Guest post by Savvy Wolfson
Sunday morning with my first nursling: I sat in the church service thinking about how frequently my new baby needed to eat. I dreaded the moment she would get hungry because all I could think about was how I could draw the least attention to myself. I worried about people seeing down the sides of my nursing cover. I worried about any tiny sucking noise that my baby might make.
The inevitable stage of hunger came, of course, so I fished around in my diaper bag for my nursing cover. I felt unsure, self-conscious, like a new mother. I felt like the cover looked like flag that signaled to everyone around me, “I’m nursing, in case you didn’t know!”
I didn’t feel free to forego a nursing cover, though, because of comments I’d heard from other churchgoers. Comments like, “Breastfeeding exposes a woman’s body in ways that makes a lot of people uncomfortable, especially guys. So why do it?” and, my personal favorite, “Breastfeeding might be natural, but urinating is natural, too.”
As the cover went on, my curious baby suddenly had different plans for us. She began to yank on the fabric, and I started to feel like I was fighting to feed her. With the shame of people’s comments still bouncing around in my head, I gave up on participating in the church service and went to the nursery.
“Is there a place in here where I can feed my baby?” I asked. I expected to be pointed to an open rocking chair, but the nursery worker showed me a tiny room for nursing mothers, equipped with a love seat and Boppy. She pointed at a second door and said,
“Here, lock this, because one time someone walked in on me.” I sat down and examined my surroundings. The room appeared to be a former closet, and it had cinderblock walls painted grey. I wondered how much thought had gone into this room, where I could no longer hear the service. Did the all-male church leadership know what it was like to sit in here? As my daughter’s belly filled, my brow furrowed at the picture on the wall, just a few feet from my face. A painting of Jesus welcoming children.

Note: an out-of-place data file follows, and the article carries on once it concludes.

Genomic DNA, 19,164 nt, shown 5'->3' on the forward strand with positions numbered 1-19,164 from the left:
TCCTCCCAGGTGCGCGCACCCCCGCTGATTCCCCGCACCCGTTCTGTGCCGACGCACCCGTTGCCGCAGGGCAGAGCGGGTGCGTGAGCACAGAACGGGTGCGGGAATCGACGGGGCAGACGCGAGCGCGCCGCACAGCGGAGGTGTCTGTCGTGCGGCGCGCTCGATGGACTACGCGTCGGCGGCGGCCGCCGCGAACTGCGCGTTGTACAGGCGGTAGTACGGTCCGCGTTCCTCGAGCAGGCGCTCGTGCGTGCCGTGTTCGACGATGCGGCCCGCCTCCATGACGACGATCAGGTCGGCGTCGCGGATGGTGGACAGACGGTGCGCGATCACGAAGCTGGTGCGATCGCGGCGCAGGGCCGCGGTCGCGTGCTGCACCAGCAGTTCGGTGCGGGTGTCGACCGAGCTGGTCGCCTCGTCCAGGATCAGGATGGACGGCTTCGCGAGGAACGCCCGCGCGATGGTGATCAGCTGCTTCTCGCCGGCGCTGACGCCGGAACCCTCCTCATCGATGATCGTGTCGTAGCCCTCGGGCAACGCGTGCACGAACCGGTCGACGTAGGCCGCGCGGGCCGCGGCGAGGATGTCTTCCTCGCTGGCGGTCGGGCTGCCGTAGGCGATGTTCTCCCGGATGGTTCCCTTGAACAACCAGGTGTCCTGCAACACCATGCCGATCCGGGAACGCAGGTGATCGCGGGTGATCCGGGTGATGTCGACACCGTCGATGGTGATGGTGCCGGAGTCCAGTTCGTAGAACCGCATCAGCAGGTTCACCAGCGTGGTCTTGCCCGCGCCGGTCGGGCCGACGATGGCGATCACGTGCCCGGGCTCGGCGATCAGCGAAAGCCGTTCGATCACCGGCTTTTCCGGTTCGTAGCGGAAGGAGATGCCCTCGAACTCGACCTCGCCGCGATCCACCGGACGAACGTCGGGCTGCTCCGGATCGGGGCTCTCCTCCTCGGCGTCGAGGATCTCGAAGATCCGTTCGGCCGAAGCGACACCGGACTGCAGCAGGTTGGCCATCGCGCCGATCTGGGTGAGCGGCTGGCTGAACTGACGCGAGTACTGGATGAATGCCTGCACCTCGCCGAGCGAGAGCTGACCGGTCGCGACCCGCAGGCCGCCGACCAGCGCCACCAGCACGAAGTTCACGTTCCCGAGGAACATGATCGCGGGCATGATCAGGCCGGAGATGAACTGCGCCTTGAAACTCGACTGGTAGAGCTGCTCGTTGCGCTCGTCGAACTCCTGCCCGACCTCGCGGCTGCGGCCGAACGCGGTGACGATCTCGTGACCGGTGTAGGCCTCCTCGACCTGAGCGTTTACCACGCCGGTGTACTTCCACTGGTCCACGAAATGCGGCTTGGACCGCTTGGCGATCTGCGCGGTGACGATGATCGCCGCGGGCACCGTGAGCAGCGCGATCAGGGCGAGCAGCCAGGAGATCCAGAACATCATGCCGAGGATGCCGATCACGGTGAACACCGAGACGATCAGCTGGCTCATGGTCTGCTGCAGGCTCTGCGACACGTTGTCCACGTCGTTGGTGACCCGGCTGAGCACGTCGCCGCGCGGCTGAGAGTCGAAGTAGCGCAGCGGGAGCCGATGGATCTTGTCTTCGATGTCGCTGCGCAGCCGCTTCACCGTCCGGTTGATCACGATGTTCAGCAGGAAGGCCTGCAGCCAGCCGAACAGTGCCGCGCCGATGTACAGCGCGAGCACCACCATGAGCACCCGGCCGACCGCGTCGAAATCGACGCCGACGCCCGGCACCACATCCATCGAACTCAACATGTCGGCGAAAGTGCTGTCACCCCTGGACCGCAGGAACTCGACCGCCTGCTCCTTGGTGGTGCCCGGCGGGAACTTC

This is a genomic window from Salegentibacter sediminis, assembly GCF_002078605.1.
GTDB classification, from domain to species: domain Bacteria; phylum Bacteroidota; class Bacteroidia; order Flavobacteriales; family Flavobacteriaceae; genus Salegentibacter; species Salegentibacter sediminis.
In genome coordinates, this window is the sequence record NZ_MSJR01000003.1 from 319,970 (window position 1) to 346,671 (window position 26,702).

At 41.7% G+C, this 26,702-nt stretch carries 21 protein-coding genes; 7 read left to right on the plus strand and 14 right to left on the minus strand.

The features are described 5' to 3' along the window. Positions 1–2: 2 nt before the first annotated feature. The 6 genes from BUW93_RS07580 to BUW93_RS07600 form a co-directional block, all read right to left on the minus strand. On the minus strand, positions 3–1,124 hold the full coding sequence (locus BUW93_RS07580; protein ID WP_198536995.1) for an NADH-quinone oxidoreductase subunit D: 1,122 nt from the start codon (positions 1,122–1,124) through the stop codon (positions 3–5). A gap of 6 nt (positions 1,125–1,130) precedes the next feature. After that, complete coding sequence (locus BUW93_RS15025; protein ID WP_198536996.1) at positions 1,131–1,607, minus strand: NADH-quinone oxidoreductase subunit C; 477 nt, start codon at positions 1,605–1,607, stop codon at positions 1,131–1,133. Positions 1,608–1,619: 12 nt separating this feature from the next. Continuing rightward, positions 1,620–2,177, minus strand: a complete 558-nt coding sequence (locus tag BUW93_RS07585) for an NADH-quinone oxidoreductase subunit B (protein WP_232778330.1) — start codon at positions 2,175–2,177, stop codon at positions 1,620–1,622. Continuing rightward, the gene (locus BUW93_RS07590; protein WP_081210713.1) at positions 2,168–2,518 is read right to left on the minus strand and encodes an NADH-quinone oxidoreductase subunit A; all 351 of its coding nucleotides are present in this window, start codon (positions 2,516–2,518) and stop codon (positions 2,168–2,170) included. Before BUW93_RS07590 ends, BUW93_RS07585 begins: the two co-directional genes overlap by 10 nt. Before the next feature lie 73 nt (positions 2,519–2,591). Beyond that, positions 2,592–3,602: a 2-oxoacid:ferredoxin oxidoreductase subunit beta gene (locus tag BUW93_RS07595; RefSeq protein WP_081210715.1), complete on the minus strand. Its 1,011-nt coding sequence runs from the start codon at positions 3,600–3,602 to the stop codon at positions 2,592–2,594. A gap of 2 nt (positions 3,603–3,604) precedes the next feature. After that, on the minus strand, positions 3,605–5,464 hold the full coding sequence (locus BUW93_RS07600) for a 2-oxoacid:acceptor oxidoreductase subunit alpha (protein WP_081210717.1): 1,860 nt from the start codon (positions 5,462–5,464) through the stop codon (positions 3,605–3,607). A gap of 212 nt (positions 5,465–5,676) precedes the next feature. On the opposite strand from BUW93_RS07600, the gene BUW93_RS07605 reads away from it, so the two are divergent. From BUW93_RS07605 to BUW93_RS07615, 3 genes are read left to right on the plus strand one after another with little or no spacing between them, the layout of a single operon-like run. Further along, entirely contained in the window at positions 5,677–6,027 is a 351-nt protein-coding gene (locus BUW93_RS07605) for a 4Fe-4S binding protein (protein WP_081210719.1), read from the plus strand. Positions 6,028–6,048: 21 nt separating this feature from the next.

After my second child, I faced another Sunday morning with a nursling. I was visiting a church after a one year sabbatical from any church buildings. My motivation was sheer curiosity. On the outside, this church seemed to honor and affirm women in a way that could be very healing for me.
My second baby was an excellent nurser, and I was much more skilled at breastfeeding discretely even without a nursing cover (don’t believe me? check out the pictures). I felt no nervousness as my son, August, ate. I didn’t feel nervous even as I spoke with the pastor afterward. Then, out of the blue, an older woman walked up to me and exclaimed,
“Excuse me for interrupting, but I had to come over here and tell you that you are doing a wonderful job nursing your baby. This is the perfect place for you!” I listened, surprised, as she went on to tell my husband that he was also doing a great job supporting me through such a challenge. To further free me up, the pastor (also a mother) added that if I ever felt the need to go somewhere, the enclosed balcony was a good place because I could still see and hear the service.
Today, as I reflect on my experiences with breastfeeding in church, I can see that the differences between my comfort levels in the congregations stemmed from how each church body viewed women and their bodies. In the first church, a place that fostered negative views of women’s bodies, I felt fear and embarrassment when feeding my child. I worried during the whole service about what I would do if she got hungry, and I would delay feeding her for as long as I could, which made her fidgeting much worse and exacerbated the problem. If I had to go back now, I would probably feel defiant if I nursed. But I would want that church body to know that when it comes to pleasing them or letting my baby go hungry, I’m going to make the choice that any good mom would make. I feel glad that the church has an “optional” room for moms who truly want privacy, but it didn’t feel optional when so many accusations were flying around about modesty and hygiene.
I believe that the second and now my new church body values women and was, therefore, naturally affirming to mothering in all its forms. When I breastfeed in my new church, I feel comfortable and I give the event very little thought. I look around and see variety among the females: a single mom, a woman who is mothering the world instead of bearing children, and a working mom who are respected just as much as I am. We are safe here. We are valued. We are loved. And when those burdens are lifted off of our shoulders…we mother.
Savvy Wolfson is an empathizing, tree-hugging, lucky in love, play-at-home mom to two under two. She’s also a faithful supporter of Soulation and a friend.